But learning is not only about acquiring new technical expertise, it’s also about listening to ourselves and others, and discovering the things we don’t know about those around us. The most profound learnings entail empathy. When we walk in the shoes of others and try to picture things the way they see them, we can experience the world in a way we didn’t know and let that experience enrich us. Nadella made empathy a centerpiece of his culture revolution not only as a way to better understand the customer, but also as a practice to foster innovation and develop deeper internal and external collaborations.
The beauty of this vision is that it’s made of elements that reinforce each other. Developing a growth mindset—making peace with the ups and downs of life and our own imperfections—creates capacity for empathy. Empathy, in turn, puts one’s own and others’ failure, obstacles and challenges in perspective. It allows us to learn from them thereby constantly expanding our own learning curve. As Nadella notes in his book, Hit Refresh: The Quest to Rediscover Microsoft’s Soul and Imagine a Better Future for Everyone:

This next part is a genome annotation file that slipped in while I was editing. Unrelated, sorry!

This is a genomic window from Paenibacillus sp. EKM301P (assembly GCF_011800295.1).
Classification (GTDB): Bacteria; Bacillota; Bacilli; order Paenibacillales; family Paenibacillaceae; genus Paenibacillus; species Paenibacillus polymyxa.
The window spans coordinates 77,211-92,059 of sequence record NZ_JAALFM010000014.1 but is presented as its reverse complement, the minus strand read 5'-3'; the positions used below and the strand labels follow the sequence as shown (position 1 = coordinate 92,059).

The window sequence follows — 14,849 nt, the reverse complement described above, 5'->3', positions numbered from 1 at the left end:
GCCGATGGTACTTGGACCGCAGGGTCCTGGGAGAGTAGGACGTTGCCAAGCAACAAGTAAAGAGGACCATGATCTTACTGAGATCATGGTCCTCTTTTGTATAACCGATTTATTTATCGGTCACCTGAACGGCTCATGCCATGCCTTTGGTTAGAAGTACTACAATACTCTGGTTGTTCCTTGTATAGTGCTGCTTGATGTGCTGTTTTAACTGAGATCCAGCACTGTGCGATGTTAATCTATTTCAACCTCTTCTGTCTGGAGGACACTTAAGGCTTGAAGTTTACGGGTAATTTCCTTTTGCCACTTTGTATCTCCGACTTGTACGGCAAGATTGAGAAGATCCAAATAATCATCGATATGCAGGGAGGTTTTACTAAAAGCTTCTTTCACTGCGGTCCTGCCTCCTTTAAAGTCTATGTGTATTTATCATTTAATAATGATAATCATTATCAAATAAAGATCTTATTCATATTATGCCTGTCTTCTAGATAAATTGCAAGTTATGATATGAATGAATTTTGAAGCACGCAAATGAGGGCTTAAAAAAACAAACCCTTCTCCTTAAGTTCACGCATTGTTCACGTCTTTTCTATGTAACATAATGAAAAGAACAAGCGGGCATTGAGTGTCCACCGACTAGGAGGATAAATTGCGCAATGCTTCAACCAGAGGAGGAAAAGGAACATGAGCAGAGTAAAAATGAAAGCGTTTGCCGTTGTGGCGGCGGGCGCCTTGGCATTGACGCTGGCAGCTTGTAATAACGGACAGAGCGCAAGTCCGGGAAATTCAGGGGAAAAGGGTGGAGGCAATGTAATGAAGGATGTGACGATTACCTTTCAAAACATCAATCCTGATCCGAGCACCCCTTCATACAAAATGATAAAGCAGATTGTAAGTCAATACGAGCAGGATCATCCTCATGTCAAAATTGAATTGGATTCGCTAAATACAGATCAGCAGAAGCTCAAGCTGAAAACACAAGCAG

If you could understand impermanence deeply, you would develop more equanimity. You would not get too excited about either the ups or downs of life. And only then would you be ready to develop that deeper sense of empathy and compassion for everything around you.”
But how can learning and empathy really make a difference if people’s experiences and backgrounds are all similar to each other? While homogeneity reassures us, it hardly provides the conditions for deeper learning. This is why Microsoft’s decision to embrace diversity and inclusion clarified the importance of creating a context fit to support the development of the culture traits an organization aspires to have. After all, it was when asked to reflect on the issue of pay and opportunity equity for women, at the beginning of his own tenure as CEO, that Satya Nadella found himself publicly stumbling, learning and having to exercise humility.